- Three people in United Kingdom were recently diagnosed with Lassa fever
- Lassa fever is endemic in the rodent population in parts of West Africa
- The symptoms of Lassa fever typically appear 1-3 weeks after exposure
As we continue to deal with the ongoing COVID pandemic, three people in the United Kingdom were recently diagnosed with Lassa fever. Out of the three, one died. According to WHO, Lassa fever is an acute viral haemorrhagic illness caused by the Lassa virus, a member of the arenavirus, that lasts between two and 21 days. People usually become infected with this virus through exposure to food or household items contaminated with urine or faeces of infected rats. The Lassa virus is named after a town in Nigeria where the first cases were detected in 1969.
Lassa fever is endemic in the rodent population in parts of West Africa, such as Benin, Ghana, Guinea, Liberia, Mali, Sierra Leone, Togo and Nigeria.
Symptoms of Lassa fever
The Symptoms of Lassa fever typically appear 1-3 weeks after exposure. Generally, they are mild and undiagnosed. Fever, fatigue, weakness and headache, are some of the symptoms people face.
However, in 20 per cent of infected individuals, the disease may progress to more serious symptoms including bleeding, breathing difficulty, repeated vomiting, facial swelling, haemorrhaging (in gums, eyes, or nose), pain in the chest, back, and abdomen. Neurological problems including hearing loss, tremors, and encephalitis are also been described.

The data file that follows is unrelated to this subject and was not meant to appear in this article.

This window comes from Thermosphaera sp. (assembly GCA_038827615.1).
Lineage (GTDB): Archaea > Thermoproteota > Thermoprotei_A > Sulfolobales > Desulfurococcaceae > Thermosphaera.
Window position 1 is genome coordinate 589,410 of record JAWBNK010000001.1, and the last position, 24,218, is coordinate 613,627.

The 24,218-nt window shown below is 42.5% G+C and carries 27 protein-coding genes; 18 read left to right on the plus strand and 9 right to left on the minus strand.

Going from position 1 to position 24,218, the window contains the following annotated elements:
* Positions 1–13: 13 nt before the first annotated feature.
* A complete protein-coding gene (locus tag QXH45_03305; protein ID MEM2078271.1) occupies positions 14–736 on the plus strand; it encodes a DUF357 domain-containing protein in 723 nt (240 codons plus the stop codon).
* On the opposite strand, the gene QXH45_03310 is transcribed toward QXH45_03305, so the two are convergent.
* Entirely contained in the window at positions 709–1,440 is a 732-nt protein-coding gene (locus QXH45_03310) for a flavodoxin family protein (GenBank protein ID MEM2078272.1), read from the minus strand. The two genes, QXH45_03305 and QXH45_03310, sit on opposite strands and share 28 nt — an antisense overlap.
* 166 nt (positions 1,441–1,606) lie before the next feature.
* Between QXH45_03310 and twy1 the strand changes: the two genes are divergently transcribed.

Death in a few cases, after two weeks of symptoms, usually due to multi-organ failure.
Lassa fever: Treatment
The only way to avoid getting infected by the Lassa virus is to avoid contact with rats and also places where the disease is endemic. Maintaining hygiene and cleanliness in the house and elsewhere is also important. Preventing rats from entering the house and keeping food in rat-proof containers can be a great step to protect yourself from the Lassa virus.
The virus can also be spread through an infected person’s bodily fluids or through mucous membranes, so one must either wear a mask or avoid being in contact with such a person.
(With inputs from CDC)